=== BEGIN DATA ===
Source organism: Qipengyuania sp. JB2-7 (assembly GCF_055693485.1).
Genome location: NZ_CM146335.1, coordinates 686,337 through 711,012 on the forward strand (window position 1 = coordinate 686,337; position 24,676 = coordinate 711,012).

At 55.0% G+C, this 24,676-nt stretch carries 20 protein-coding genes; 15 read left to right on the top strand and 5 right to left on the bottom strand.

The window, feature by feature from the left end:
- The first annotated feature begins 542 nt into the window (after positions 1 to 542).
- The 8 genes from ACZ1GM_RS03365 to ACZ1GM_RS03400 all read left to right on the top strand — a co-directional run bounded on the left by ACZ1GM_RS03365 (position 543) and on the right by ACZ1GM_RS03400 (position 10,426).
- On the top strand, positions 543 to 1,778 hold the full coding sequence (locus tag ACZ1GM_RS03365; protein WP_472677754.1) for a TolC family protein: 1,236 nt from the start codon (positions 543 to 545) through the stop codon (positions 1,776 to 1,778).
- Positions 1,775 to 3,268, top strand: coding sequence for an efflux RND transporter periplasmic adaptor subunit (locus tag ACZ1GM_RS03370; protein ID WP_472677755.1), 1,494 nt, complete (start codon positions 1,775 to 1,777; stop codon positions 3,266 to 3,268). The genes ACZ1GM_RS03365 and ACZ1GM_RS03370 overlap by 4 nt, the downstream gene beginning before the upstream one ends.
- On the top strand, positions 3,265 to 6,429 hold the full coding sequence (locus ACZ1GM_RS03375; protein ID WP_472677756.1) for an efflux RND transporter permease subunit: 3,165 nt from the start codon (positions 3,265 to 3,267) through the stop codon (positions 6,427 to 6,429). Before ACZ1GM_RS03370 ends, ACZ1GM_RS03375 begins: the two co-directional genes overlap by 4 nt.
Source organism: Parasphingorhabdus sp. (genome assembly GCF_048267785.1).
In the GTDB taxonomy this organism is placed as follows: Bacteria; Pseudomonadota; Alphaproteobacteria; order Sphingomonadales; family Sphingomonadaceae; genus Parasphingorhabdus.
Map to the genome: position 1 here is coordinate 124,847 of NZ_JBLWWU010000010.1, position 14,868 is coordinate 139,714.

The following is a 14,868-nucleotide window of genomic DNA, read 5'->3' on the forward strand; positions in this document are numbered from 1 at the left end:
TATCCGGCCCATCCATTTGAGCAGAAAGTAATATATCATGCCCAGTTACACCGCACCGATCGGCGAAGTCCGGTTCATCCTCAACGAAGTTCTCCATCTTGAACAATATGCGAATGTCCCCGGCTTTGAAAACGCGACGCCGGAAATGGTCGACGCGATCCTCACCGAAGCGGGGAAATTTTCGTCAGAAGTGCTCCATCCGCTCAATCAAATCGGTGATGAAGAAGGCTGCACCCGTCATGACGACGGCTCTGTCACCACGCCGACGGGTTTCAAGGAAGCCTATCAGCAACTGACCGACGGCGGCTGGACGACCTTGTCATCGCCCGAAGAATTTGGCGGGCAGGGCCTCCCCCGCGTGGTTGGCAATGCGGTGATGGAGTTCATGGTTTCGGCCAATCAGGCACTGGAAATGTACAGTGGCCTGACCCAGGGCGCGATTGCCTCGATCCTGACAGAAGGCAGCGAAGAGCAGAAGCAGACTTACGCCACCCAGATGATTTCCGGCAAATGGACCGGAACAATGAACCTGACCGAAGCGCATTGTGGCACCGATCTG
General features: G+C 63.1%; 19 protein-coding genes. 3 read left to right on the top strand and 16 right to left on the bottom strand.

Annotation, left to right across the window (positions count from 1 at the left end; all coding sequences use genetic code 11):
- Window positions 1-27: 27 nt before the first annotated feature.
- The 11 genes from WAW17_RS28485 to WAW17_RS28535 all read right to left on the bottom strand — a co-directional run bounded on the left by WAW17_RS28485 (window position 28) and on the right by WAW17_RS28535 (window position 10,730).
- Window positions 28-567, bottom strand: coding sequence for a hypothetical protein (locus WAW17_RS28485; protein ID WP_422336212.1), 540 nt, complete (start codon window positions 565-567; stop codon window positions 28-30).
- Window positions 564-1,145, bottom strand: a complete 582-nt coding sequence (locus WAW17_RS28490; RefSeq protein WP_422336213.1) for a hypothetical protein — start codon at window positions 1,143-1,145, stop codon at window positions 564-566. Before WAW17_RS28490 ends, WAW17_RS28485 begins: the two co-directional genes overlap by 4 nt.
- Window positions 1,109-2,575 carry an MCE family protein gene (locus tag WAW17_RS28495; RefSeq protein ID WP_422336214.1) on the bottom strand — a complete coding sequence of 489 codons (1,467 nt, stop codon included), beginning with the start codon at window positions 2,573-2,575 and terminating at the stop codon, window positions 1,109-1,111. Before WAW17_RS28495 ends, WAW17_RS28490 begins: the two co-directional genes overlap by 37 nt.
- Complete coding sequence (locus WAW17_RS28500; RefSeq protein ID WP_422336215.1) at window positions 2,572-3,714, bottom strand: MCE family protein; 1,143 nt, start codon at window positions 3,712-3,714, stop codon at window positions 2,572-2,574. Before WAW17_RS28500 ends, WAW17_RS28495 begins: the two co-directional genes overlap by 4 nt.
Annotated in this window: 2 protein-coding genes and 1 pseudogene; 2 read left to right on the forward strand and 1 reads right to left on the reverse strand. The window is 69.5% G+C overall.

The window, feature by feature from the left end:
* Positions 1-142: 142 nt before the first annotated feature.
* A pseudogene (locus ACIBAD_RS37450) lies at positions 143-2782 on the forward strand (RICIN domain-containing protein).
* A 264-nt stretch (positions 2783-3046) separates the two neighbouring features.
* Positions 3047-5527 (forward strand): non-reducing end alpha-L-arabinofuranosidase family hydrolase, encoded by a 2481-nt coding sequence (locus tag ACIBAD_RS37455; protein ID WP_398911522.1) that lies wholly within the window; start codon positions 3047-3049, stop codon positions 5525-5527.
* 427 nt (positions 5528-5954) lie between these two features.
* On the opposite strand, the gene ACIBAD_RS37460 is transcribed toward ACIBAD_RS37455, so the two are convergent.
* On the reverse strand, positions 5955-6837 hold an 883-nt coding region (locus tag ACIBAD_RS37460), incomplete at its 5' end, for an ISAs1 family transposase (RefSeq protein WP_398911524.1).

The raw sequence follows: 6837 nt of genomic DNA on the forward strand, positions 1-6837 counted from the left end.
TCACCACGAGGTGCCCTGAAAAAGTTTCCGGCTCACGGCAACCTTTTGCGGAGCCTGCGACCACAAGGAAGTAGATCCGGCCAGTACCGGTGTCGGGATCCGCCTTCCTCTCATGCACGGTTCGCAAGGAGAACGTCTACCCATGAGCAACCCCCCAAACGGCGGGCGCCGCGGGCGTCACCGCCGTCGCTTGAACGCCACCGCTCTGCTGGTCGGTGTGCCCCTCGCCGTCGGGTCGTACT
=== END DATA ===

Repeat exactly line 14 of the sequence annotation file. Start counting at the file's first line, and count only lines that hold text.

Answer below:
TATCCGGCCCATCCATTTGAGCAGAAAGTAATATATCATGCCCAGTTACACCGCACCGATCGGCGAAGTCCGGTTCATCCTCAACGAAGTTCTCCATCTTGAACAATATGCGAATGTCCCCGGCTTTGAAAACGCGACGCCGGAAATGGTCGACGCGATCCTCACCGAAGCGGGGAAATTTTCGTCAGAAGTGCTCCATCCGCTCAATCAAATCGGTGATGAAGAAGGCTGCACCCGTCATGACGACGGCTCTGTCACCACGCCGACGGGTTTCAAGGAAGCCTATCAGCAACTGACCGACGGCGGCTGGACGACCTTGTCATCGCCCGAAGAATTTGGCGGGCAGGGCCTCCCCCGCGTGGTTGGCAATGCGGTGATGGAGTTCATGGTTTCGGCCAATCAGGCACTGGAAATGTACAGTGGCCTGACCCAGGGCGCGATTGCCTCGATCCTGACAGAAGGCAGCGAAGAGCAGAAGCAGACTTACGCCACCCAGATGATTTCCGGCAAATGGACCGGAACAATGAACCTGACCGAAGCGCATTGTGGCACCGATCTG